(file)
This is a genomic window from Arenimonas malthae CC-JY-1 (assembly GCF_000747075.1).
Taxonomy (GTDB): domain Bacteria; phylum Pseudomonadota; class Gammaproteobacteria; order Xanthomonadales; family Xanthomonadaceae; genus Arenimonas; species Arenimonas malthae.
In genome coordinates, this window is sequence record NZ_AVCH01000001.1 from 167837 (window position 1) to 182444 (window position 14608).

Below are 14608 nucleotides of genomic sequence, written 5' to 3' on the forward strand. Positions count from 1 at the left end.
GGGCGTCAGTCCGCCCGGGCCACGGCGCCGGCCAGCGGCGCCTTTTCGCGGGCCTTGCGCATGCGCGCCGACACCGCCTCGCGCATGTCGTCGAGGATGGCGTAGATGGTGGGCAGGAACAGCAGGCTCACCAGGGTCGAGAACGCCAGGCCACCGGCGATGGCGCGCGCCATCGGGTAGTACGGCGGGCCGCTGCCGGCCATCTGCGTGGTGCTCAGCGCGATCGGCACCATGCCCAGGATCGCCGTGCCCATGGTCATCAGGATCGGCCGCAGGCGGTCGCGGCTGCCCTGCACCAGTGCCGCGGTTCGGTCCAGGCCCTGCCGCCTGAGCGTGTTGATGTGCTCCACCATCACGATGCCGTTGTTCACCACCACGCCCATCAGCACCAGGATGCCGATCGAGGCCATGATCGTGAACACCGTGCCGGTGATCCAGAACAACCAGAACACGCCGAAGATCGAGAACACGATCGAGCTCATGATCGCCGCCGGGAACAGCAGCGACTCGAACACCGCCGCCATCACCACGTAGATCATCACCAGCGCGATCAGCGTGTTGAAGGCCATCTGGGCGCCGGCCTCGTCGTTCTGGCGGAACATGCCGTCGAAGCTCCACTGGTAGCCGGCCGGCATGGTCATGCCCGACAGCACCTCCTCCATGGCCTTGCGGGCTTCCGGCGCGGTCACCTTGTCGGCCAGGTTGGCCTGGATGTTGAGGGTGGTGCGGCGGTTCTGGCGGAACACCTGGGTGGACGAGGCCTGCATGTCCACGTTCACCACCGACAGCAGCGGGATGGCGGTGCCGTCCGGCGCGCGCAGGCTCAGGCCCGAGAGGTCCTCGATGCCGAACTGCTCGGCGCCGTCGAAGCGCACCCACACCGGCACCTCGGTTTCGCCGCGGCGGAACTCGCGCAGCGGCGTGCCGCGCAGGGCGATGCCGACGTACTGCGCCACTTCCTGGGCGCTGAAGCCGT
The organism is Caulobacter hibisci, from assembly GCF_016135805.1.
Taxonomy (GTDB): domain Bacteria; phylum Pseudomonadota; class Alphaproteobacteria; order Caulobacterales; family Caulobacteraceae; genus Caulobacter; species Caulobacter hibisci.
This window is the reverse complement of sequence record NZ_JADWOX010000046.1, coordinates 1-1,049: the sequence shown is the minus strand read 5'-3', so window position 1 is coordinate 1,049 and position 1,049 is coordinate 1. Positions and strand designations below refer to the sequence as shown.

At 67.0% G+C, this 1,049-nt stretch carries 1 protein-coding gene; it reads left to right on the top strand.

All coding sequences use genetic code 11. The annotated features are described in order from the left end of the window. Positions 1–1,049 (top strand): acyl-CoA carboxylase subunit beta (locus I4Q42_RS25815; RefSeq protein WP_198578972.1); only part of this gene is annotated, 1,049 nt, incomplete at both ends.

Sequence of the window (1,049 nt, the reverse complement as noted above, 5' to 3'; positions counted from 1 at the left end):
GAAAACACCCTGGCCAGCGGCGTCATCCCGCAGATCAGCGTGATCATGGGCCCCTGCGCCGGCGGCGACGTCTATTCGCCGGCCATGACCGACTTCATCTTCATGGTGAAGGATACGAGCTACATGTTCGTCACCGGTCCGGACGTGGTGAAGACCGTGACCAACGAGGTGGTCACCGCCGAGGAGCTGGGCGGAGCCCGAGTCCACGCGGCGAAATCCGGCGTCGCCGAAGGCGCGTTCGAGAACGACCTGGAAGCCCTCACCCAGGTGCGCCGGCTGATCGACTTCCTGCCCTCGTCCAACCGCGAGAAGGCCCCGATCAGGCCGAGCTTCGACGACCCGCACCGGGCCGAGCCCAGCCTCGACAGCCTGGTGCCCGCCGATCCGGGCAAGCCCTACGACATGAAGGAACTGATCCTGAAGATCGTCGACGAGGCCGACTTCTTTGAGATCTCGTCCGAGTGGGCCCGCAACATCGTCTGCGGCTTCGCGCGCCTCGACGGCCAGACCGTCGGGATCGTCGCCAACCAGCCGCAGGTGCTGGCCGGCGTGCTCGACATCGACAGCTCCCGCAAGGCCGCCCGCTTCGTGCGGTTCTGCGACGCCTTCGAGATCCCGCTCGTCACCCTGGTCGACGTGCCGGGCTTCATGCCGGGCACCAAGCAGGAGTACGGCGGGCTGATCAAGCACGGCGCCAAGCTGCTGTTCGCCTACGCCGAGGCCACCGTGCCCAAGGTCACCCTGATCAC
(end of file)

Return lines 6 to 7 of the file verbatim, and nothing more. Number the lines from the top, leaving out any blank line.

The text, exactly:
The organism is Caulobacter hibisci, from assembly GCF_016135805.1.
Taxonomy (GTDB): domain Bacteria; phylum Pseudomonadota; class Alphaproteobacteria; order Caulobacterales; family Caulobacteraceae; genus Caulobacter; species Caulobacter hibisci.